The biggest disappointment for me so far this season is Nigel Reo-Coker. This is a bloke whose surging runs turned so many heads. He was the engine of our team. Determined and committed. Heís gone missing and appears to have dragged everybody down with him.

Our left side is also looking a shadow of its former self. Matty often seems to start slowly at the beginning of the season, but Konch has also made a very hesistant start. The combination between these two was a joy to watch last season, all Iíve seen lately is a catalogue of dire crosses and only a very rare bypassing of opposition defenders. Iím beginning to think that Kyel Reid should be given a run out.

Yossi Ė one or two nice little weaving runs, but there seems to be little end product. Mascherano Ė knows how to roll the ball back and forthwith his foot and can deliver the odd delicious pass, but keeps getting caught in possession and outpaced. I am not sure he is as good as Mullins was last year.

Tevez. Fish out of water. I know he likes the ball at his feet and the long punt game just doesnít work for him. However, for someone with such reputed world class, I am yet to see him take on a defender and beat him. Compare Tevez with what Di Canio brought to the team. Thereís no comparison.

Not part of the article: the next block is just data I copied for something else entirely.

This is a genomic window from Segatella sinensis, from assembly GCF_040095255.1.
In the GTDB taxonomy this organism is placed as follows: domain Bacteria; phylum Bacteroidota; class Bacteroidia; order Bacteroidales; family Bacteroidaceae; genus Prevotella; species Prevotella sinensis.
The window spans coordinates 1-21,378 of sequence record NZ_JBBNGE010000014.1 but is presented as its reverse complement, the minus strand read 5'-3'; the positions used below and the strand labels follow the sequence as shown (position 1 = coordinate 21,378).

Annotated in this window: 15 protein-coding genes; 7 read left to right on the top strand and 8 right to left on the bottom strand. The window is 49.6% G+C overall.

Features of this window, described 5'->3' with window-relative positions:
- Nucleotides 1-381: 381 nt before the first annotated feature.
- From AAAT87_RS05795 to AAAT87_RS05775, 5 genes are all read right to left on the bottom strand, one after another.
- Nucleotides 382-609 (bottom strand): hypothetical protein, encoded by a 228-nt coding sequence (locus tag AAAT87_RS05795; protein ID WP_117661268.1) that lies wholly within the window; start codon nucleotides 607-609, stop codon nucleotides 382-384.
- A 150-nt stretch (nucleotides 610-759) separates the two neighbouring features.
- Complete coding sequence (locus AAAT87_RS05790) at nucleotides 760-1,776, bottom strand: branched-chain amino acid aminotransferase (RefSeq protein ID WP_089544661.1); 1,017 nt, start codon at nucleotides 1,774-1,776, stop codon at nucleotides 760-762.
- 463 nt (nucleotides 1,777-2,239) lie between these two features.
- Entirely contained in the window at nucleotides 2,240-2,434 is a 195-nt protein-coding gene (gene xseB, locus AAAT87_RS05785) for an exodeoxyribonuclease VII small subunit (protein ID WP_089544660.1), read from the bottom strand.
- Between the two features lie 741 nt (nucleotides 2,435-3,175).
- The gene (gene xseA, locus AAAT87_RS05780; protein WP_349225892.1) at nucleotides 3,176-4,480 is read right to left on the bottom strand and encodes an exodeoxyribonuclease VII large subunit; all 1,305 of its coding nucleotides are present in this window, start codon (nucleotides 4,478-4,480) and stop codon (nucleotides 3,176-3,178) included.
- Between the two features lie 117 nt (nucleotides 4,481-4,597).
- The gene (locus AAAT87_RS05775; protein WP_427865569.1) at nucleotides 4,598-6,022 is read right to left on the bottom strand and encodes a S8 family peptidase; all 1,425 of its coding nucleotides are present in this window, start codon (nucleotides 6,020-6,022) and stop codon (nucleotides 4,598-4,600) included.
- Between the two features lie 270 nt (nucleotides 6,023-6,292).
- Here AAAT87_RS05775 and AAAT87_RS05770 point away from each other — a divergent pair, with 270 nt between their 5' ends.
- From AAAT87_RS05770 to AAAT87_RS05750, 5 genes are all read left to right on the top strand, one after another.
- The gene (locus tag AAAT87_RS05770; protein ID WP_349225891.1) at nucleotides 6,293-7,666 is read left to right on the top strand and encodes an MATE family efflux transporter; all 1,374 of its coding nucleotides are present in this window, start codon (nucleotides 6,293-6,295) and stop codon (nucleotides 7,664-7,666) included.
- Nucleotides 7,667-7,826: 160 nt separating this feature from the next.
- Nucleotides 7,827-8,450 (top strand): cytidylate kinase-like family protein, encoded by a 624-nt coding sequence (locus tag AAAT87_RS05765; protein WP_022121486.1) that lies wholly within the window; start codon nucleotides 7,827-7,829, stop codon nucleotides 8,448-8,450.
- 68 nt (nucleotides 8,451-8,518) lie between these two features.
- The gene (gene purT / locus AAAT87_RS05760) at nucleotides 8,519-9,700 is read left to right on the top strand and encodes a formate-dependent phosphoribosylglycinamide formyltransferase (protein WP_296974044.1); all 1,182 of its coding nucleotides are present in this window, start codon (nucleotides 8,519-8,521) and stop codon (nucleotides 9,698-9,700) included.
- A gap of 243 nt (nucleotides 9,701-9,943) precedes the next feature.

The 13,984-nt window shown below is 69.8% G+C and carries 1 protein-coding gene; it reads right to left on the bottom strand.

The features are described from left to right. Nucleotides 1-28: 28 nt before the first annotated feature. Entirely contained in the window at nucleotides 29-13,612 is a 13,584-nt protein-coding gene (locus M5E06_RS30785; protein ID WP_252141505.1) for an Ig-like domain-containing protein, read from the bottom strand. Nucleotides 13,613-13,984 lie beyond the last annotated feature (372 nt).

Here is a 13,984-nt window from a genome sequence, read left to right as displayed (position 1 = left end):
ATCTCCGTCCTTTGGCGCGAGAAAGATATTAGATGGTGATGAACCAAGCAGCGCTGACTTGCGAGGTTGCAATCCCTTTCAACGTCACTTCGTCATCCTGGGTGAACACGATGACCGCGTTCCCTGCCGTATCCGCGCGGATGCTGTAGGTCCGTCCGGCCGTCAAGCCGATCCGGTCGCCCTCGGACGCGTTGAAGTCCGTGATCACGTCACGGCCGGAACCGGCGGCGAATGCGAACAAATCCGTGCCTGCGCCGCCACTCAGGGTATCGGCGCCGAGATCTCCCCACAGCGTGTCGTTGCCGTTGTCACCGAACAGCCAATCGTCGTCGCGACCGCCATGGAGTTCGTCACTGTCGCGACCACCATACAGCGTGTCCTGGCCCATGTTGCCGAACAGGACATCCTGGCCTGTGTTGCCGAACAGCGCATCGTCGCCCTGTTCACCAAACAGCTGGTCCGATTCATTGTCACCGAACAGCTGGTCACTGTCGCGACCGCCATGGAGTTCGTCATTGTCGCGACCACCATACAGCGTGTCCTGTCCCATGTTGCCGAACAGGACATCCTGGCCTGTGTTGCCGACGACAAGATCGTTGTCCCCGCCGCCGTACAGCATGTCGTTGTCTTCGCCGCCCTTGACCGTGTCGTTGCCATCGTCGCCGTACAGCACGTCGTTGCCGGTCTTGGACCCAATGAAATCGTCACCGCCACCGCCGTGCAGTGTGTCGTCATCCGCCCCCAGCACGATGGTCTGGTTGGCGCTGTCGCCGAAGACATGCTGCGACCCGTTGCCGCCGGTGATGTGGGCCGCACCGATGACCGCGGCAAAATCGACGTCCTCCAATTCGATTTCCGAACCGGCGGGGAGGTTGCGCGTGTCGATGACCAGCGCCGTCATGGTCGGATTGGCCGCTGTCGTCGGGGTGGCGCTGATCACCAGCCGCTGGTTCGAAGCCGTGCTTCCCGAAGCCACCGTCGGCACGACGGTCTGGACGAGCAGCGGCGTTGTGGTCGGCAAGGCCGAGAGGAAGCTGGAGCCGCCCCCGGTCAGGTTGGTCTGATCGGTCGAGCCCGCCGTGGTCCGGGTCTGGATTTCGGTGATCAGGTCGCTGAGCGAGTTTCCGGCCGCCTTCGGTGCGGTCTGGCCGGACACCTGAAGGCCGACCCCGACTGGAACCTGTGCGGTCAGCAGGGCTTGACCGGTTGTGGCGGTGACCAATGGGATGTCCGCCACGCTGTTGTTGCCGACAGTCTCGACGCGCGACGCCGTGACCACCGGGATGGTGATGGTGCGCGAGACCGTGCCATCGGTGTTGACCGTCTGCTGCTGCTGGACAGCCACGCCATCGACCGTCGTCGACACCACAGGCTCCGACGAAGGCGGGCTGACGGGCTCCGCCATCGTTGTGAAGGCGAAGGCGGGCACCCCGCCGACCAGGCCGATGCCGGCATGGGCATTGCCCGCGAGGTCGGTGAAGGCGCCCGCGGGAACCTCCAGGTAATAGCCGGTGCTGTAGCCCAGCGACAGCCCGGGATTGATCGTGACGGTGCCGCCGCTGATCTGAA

Marlon and Z-man. Both looking below par to me. Neither have had a real sniff of a chance for the last three games. Where is the Marlon that bustled forward and made himself one of the biggest handfullís in the Premiership? No sign this season and you wonder when he is going to get back in the goal scoring frame. Itís almost impossible to believe but in the last 180 minutes of play, there have been no shots on target I can remember.

No way back

It was clear to me that even after the first goal, there was no way back. The second goal just snuffed out any hope of a fluke equalizer that we would not have deserved.